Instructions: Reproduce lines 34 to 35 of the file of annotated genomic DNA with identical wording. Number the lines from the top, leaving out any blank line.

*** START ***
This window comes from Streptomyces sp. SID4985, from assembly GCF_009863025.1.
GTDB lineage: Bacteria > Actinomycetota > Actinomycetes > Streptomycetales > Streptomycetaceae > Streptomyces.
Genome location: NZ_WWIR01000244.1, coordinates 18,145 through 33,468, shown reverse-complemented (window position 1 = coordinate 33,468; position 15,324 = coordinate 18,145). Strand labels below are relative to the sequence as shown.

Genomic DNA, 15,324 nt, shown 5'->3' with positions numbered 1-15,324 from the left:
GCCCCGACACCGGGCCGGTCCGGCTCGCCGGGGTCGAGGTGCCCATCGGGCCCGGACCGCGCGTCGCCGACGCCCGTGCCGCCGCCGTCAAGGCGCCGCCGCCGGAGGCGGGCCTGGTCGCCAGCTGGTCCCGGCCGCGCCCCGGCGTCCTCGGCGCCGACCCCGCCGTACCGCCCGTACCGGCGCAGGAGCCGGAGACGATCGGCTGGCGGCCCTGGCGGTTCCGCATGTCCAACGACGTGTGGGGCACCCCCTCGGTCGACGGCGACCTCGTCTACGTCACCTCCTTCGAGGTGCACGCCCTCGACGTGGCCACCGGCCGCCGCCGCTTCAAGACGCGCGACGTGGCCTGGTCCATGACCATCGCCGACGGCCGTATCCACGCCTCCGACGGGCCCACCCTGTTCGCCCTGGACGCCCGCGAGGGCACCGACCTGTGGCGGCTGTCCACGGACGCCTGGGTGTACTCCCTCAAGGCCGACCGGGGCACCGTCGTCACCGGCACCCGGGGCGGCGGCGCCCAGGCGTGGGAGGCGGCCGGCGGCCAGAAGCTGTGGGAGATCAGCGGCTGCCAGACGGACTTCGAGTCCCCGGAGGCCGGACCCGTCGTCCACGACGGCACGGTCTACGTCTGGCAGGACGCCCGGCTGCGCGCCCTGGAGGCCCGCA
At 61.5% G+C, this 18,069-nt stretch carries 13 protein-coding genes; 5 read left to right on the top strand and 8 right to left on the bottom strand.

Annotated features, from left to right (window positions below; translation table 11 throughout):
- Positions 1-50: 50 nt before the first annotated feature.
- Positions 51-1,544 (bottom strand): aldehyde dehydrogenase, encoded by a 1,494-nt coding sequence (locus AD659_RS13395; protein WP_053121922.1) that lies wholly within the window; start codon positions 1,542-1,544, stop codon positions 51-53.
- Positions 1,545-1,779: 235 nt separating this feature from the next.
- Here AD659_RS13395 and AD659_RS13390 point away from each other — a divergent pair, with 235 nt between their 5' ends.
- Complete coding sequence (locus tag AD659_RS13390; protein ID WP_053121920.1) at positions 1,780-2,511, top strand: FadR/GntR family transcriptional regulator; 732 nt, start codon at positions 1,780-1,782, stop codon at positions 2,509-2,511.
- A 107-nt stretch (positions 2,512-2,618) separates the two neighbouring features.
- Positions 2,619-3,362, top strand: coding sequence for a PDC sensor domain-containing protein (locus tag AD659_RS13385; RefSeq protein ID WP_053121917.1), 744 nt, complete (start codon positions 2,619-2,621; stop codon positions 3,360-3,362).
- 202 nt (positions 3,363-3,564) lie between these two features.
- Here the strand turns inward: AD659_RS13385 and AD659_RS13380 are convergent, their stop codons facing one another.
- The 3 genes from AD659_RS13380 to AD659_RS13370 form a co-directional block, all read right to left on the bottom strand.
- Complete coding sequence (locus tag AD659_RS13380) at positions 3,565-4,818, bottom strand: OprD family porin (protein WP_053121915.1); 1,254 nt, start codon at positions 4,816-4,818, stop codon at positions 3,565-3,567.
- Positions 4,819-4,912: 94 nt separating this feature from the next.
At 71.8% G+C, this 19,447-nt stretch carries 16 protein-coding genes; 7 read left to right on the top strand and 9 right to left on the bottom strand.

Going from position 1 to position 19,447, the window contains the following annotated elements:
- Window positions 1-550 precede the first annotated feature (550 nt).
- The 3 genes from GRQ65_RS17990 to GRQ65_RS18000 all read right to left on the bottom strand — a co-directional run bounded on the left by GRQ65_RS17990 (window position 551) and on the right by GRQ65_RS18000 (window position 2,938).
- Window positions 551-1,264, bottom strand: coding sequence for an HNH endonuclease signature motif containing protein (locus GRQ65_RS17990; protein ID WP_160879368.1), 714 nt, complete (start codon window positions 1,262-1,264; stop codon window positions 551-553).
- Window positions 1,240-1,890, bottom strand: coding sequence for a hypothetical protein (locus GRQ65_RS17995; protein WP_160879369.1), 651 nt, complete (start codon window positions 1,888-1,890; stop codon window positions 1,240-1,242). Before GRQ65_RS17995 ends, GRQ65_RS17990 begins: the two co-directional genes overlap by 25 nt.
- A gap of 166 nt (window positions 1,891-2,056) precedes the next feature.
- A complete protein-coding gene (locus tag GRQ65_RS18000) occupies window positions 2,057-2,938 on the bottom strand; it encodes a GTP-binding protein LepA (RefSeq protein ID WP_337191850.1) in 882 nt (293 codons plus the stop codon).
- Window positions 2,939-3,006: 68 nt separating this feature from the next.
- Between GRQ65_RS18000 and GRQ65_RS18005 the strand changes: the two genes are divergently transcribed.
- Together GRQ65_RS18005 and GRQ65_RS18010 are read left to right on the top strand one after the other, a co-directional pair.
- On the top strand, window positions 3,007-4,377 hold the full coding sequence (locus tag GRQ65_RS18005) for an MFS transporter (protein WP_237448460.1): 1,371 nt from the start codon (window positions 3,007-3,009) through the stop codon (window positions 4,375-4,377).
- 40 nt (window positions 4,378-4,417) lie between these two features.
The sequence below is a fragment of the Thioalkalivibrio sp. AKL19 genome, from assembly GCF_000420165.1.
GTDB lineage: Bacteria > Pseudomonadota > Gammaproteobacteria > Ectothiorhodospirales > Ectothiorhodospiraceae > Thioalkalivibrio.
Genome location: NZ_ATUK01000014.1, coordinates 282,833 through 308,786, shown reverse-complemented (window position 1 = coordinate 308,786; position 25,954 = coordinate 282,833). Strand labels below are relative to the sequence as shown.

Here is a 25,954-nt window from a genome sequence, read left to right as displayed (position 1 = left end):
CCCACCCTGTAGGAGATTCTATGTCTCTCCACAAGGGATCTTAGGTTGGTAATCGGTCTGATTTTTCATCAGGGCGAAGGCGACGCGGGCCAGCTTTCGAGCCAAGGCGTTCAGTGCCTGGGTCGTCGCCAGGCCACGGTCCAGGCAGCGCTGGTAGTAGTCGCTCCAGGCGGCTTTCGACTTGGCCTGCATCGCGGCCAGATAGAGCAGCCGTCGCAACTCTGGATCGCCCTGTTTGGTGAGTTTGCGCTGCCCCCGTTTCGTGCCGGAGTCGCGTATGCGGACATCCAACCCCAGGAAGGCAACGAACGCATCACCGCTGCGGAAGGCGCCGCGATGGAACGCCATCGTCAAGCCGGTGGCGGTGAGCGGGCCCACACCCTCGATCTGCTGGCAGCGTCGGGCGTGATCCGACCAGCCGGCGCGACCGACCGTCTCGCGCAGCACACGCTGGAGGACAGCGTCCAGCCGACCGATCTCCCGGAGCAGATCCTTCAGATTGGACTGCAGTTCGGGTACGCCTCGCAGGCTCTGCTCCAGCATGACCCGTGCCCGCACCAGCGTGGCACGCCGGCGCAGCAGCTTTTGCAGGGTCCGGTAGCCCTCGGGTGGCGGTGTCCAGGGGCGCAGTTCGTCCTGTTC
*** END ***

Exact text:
GTDB lineage: Bacteria > Pseudomonadota > Gammaproteobacteria > Ectothiorhodospirales > Ectothiorhodospiraceae > Thioalkalivibrio.
Genome location: NZ_ATUK01000014.1, coordinates 282,833 through 308,786, shown reverse-complemented (window position 1 = coordinate 308,786; position 25,954 = coordinate 282,833). Strand labels below are relative to the sequence as shown.